When I was a kid, I always thought tonight's date was about celebrating someone who was brave and daring enough to get rid of a load of greedy MPs, presumably for some noble, selfless cause. We learned the bare bones of it at school, but nothing about the reason behind it.
I came home and asked my mum what "torture" meant. I was about 5.
Then I found out that the celebration marked his failure, not his daring. I thought this a bit of a let-down: why celebrate something failing?
Well, perhaps because the alternative was even worse than what England had going on at the time (famine, witch-hunts, etc). Meh. By this time I found this out, I was about 12.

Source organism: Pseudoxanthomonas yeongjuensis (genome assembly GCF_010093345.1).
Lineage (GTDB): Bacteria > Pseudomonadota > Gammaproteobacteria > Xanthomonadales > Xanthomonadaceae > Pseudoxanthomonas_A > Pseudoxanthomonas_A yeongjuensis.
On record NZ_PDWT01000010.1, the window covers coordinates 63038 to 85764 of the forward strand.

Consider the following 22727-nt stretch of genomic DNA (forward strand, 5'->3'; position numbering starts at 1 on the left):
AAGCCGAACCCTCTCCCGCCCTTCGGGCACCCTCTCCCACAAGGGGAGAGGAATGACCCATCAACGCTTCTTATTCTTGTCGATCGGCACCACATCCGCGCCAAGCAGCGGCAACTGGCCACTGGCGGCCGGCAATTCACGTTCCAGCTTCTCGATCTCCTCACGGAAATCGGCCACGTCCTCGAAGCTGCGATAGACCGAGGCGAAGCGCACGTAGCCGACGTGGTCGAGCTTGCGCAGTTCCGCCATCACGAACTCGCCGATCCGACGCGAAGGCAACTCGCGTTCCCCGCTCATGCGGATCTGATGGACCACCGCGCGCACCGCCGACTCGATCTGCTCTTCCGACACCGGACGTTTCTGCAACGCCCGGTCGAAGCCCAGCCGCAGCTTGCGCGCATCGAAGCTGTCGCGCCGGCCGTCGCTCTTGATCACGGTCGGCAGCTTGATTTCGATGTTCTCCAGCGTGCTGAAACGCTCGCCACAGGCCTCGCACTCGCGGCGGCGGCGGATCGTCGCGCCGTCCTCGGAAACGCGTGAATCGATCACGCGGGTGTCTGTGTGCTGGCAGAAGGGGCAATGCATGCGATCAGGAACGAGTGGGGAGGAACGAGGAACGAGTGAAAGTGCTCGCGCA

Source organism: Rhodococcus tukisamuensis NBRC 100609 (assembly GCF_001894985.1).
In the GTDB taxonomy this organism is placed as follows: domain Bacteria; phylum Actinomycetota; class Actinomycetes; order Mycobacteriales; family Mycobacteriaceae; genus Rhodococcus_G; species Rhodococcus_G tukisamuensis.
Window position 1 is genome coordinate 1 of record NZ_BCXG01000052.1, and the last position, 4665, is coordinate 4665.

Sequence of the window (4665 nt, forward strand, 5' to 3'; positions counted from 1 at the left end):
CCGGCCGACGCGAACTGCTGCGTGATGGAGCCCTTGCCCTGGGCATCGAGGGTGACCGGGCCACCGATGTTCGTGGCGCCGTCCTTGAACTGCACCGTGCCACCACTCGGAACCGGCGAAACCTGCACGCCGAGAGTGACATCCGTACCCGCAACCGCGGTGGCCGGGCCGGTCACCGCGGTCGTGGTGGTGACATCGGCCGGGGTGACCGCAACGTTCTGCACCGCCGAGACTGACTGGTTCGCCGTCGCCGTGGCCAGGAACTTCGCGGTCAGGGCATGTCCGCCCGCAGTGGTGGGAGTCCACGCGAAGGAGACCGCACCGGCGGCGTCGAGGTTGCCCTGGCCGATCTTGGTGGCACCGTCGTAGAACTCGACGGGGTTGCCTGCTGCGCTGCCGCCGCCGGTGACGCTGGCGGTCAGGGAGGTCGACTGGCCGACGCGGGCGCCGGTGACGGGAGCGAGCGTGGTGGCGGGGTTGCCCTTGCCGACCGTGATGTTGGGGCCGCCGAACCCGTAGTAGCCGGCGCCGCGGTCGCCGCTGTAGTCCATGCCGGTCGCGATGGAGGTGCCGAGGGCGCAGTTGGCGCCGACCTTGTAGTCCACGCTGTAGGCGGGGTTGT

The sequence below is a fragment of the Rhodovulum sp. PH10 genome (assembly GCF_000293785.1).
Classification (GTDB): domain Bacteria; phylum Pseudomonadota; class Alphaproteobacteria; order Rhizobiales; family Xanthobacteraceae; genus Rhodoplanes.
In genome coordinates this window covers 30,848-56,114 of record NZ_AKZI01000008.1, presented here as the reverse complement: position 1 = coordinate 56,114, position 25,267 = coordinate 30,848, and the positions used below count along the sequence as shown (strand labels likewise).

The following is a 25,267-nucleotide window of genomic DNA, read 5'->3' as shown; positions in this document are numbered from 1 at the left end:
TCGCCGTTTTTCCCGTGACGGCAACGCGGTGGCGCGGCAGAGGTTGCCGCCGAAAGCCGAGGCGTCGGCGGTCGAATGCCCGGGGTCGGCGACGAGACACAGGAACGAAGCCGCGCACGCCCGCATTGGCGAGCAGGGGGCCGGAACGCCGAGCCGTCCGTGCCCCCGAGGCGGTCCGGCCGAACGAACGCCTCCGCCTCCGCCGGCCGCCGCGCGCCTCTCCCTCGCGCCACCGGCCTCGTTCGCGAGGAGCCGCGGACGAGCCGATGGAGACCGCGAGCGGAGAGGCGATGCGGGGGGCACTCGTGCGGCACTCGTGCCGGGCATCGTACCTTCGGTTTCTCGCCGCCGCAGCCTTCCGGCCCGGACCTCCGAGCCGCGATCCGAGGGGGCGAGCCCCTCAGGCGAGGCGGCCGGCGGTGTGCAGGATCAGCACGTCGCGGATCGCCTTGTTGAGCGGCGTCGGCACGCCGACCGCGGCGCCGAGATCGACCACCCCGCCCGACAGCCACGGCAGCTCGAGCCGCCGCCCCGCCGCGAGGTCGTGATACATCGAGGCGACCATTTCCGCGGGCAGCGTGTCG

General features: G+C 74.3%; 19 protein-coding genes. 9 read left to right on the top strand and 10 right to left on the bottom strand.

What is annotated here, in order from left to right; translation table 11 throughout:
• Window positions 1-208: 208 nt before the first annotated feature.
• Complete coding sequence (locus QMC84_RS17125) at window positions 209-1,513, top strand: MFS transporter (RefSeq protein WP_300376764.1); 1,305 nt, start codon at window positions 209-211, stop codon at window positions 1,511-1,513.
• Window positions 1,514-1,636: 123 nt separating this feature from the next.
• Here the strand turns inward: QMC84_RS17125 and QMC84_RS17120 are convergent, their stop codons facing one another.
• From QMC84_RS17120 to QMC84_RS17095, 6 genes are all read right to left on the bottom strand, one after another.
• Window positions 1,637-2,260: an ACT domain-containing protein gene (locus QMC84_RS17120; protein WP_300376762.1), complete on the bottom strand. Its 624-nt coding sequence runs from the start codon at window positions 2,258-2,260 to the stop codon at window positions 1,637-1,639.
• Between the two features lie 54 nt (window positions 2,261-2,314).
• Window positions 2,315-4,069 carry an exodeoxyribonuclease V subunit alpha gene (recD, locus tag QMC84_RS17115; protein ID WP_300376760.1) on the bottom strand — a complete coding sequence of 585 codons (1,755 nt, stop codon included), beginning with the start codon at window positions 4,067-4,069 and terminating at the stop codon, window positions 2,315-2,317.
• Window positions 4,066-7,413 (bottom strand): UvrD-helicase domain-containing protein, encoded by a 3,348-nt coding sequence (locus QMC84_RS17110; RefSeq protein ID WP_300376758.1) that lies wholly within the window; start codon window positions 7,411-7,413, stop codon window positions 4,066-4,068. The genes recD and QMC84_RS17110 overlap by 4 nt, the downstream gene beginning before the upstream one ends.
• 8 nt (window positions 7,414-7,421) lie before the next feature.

Later we moved to Glasgow, where nobody likes to talk about it all because it's so divisive. We didn't go to bonfire nights for those four years: things tended to get ugly outdoors on 5th November. Fireworks were better saved for the New Year.
And there my attitude stayed, until a visit, last year, to York Dungeon.
According to the display there, Guy Fawkes was on the rack for ten days and in all that time gave away NOTHING AT ALL. And the only reason they found him in the cellar in the first place was that someone had written a letter to a friend, warning them. No threats, no coercion.
Now at last I can think of bonfire night as having something useful and uplifting to say.
For over 400 years it has served us as a not-so-quiet reminder:
Torture doesn't work.